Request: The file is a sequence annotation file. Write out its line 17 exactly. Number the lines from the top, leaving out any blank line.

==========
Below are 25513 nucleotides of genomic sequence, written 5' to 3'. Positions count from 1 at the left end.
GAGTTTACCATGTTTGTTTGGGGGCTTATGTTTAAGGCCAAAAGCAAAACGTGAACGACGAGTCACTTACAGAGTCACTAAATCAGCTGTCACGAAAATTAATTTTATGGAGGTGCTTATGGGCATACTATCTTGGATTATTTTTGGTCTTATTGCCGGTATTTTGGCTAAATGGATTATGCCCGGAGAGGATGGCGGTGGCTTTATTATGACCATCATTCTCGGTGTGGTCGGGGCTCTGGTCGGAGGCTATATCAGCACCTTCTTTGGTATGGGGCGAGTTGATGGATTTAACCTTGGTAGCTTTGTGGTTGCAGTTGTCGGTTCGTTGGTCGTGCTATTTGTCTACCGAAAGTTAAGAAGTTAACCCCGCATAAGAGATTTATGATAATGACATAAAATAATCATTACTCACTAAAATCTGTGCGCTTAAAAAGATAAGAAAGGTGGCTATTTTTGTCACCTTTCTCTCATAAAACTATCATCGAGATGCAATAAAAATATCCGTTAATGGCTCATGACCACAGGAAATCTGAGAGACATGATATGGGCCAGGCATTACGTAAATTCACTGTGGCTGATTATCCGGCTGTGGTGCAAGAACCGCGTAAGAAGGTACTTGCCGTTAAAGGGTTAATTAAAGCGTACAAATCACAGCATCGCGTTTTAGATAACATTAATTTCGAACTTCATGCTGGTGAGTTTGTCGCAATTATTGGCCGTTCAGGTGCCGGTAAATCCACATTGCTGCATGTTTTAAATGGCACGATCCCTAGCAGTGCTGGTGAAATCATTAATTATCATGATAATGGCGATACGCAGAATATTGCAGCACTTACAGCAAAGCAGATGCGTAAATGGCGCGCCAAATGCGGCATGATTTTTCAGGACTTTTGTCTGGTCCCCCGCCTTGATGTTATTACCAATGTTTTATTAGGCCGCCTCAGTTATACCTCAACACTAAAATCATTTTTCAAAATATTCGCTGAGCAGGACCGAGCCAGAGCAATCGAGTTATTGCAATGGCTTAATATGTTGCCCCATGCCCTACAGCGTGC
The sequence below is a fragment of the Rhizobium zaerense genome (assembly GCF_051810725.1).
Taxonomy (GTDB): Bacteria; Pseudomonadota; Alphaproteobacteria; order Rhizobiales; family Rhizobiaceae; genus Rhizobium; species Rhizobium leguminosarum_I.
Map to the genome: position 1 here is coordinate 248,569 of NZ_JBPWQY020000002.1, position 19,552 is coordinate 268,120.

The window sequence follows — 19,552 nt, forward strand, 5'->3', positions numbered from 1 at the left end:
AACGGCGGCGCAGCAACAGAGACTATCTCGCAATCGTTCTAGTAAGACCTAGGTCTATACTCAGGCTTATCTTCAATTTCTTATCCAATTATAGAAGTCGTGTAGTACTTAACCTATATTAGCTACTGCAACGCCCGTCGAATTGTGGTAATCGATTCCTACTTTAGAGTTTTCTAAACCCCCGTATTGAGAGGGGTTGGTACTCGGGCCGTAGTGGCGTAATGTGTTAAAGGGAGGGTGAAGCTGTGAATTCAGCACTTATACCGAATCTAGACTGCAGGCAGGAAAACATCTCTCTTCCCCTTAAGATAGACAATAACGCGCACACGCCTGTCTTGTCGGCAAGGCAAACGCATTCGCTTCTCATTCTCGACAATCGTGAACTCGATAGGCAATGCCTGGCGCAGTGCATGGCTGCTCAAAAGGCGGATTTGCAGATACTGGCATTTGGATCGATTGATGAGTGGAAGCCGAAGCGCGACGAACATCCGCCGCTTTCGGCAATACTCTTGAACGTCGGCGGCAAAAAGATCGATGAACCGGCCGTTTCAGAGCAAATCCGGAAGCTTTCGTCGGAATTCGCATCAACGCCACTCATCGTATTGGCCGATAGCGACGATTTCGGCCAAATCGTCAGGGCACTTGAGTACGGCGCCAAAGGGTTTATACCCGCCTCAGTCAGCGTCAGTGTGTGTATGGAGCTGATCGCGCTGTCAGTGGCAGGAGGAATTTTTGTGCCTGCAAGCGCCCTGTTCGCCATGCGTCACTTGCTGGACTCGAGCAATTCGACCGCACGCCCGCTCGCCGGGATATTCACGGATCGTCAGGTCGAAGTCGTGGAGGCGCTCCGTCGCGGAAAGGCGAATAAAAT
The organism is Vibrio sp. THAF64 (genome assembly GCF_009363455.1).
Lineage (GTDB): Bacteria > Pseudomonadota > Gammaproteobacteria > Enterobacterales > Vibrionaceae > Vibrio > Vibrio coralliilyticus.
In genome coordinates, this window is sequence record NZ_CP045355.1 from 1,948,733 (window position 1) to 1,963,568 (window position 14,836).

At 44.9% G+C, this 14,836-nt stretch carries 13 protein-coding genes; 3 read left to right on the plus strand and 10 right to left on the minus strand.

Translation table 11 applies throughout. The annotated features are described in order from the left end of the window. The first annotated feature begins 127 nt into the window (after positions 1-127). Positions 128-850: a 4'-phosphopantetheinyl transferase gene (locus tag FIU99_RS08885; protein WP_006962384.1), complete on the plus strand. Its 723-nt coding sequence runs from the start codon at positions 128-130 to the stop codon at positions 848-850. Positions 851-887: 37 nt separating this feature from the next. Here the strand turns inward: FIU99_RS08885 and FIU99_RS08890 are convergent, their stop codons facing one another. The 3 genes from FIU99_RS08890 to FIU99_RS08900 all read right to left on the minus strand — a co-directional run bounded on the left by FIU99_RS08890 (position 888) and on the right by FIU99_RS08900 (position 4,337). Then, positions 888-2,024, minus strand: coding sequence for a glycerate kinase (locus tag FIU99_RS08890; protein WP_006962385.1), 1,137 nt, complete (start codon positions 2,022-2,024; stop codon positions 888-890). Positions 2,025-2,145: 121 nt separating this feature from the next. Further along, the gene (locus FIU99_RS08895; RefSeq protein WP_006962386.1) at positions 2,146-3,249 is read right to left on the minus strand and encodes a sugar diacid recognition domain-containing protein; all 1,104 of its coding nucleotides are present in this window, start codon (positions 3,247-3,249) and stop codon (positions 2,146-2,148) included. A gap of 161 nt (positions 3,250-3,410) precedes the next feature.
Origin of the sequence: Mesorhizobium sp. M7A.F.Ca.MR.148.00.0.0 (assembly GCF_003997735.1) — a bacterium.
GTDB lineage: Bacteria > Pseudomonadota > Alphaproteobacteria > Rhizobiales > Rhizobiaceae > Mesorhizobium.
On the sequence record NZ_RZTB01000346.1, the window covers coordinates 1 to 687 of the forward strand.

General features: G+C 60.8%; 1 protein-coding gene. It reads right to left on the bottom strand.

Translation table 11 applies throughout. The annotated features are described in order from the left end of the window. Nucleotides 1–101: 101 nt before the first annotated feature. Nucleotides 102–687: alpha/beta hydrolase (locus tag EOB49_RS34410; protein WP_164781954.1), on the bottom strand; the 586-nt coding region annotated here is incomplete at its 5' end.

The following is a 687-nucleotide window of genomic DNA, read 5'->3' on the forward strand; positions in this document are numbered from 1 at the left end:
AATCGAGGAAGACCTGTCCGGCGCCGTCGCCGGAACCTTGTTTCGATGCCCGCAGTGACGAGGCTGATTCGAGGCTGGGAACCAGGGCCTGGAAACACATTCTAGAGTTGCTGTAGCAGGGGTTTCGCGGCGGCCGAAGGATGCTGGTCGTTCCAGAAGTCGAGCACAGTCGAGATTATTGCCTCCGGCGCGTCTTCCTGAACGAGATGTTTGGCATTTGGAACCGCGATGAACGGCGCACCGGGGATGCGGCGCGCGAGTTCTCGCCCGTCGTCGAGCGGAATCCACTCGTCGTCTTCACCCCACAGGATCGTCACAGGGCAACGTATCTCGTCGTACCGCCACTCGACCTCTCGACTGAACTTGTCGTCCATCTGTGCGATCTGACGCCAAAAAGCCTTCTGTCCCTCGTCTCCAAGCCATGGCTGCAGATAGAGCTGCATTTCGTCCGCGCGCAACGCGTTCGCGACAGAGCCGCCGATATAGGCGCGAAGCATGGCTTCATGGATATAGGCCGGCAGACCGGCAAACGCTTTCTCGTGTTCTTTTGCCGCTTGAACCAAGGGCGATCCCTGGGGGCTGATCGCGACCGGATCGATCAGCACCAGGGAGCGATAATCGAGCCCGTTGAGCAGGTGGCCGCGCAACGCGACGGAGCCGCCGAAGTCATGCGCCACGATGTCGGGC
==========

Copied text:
Translation table 11 applies throughout. The annotated features are described in order from the left end of the window. Nucleotides 1–101: 101 nt before the first annotated feature. Nucleotides 102–687: alpha/beta hydrolase (locus tag EOB49_RS34410; protein WP_164781954.1), on the bottom strand; the 586-nt coding region annotated here is incomplete at its 5' end.